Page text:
Five Scary Thoughts for Halloween

Waiting for my first trick or treater gets me to thinking about some of the ideas floating around our society that I think are really, really scary. Here are my Top Five:

5. Why do you want to make your ideas public? Said just last night by a kind man who admitted he never had visited a blog (which is pretty easy for him to not do as he does not own a computer.) Now this individual is also quite educated and reasonable, but I could tell as I described blogging and tweeting to him that he could not comprehend why people would see any benefit in sharing ideas as broadly and as often as possible. Given the difficulty and complexity of the problems facing our species right now, I see no alternative but to be part of the Great Insight Stream, from each according to his abilities, to each according to her needs. (said tongue in cheek.)

4. A great leader makes decisions quickly and never compromises. Oy!! Who came up with such a ridiculous notion? Maybe somewhere there is still an organization that can afford leadership by gut instinct and ideology (more on that later), but I’m not hearing too many success stories these days along those lines. Even an NFL quarterback needs to read the defense, work through his progressions, and make the right decision, which is often a compromise from his first choice.

3. I have the right to be invisible . OK, I admit you probably haven’t heard anyone say this directly, but if you listen carefully this is exactly the argument some people are making when they claim the right to privacy. If you think about it, most if not all of our actions have always been visible, but only to that limited number of people who could “see” what we were doing at any given time or place. If any of us did something criminal, the authorities would then go look for those witnesses who could testify to what they had seen. For the most part, today’s technologies don’t make activities more visible but they do reliably make a record of ALL visible activities; the digital record acts as the new witness. I myself am not sure where to draw the line here; some type of consensus will emerge. But I think we need to be clear that the right to privacy does not mean the right to be invisible.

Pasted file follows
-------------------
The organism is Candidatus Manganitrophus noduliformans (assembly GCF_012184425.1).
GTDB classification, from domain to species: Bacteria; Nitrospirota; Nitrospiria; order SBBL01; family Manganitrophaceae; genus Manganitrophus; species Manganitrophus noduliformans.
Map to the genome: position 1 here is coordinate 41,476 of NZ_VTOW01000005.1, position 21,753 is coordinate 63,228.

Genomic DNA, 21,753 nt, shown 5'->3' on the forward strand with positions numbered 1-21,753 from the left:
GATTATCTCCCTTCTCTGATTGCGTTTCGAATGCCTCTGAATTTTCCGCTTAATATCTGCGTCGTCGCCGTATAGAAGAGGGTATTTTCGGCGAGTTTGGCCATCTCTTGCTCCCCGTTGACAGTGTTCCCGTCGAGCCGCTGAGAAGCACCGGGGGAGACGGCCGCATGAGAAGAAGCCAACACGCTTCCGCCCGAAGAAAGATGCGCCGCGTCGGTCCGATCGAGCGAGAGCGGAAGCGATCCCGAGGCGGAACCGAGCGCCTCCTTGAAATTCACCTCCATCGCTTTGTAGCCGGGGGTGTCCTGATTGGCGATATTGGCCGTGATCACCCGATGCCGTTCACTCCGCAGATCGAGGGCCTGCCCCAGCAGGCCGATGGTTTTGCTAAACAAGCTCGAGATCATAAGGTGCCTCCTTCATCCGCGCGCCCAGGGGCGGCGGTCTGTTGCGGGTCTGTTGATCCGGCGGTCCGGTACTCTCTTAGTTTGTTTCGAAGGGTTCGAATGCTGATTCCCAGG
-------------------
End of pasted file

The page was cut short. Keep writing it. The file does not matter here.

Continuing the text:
2. If you’re a progressive, you believe in big government. Aaargh!! I consider myself a progressive because I believe humans have a lot of upside potential and as we collaborate and share more knowledge we will find better ways of doing just about everything. This does not mean, however, that I believe government has to do most of the heavy lifting. In fact, I fully expect Government to be one of the things we will find a better way of doing.

1. The US will become stronger if it returns to the past. It pains me that this even needs to be argued, but there you have it. Its funny how organizations in trouble and societies that become less confident revert to the same argument: we need to return to the principles of our glory days and just execute them better. Please, someone, show me one example where this strategy has actually worked. Deterioration in our competitive postures doesn’t occur because we’ve abandoned our principles; it happens mostly because the environment around us is changing. Ideologically-based attachment to old ideas is the greatest sin of politics.

3 responses to “Five Scary Thoughts for Halloween

  1. I like your Halloween “scare” twist. Very sound and unnerving ideas. Thanks for addressing some of these common myths.

  2. Pingback: Do We Have to Choose between Transparency and Real Authority? « RecoveringFed

  3. I tend to agree with your poster who posed the contrast between transparency and real authority and with your friend who did not automatically see the advantage of the public airing of thought. Carmen, your ability to exert power and influence no longer resides within the structure of an organization, so naturally you must opt for a public forum, because you want to have influence (and there’s nothing inherently wrong with that). But just because a thought is not publicly expressed does not mean that there is something wrong with either the thought or the thinker. Sometimes keeping a thought to oneself is a common courtesy. Sometimes the massive bombardment of unmanaged thought is a distraction (the kind man you mentioned might be enormously successful in his field thanks to his ability to focus and shield himself from distraction). Sometimes a thought expressed at the wrong time or in the wrong venue causes needless turmoil or undermines the potential of an idea whose time has not come. Sometimes a thought or information if publicized can be used to hurt someone or a group of people.

    It’s great to think that expressing oneself is an automatic plus, and in your case, Carmen, you have nothing to lose in doing so. But it’s pretty obvious these days–especially with respect to politics, but still the case regardless of the organization involved–that thoughts, ideas, and decisions can be viciously and deliberately misconstrued and distorted, making the need to keep some things quiet, at least for a while, a necessary part of survival and the accomplishment of goals.

    Finally, I don’t know why someone thinking they have the right to be invisible is scary. Moreover, it seems legitimate to me to think that if I am a law-abiding citizen, my electronic tracks in the world should not be assembled by the government or anyone else to influence or manipulate me in ways that cause me personal or professional hardship, embarrass me, or cost me money.

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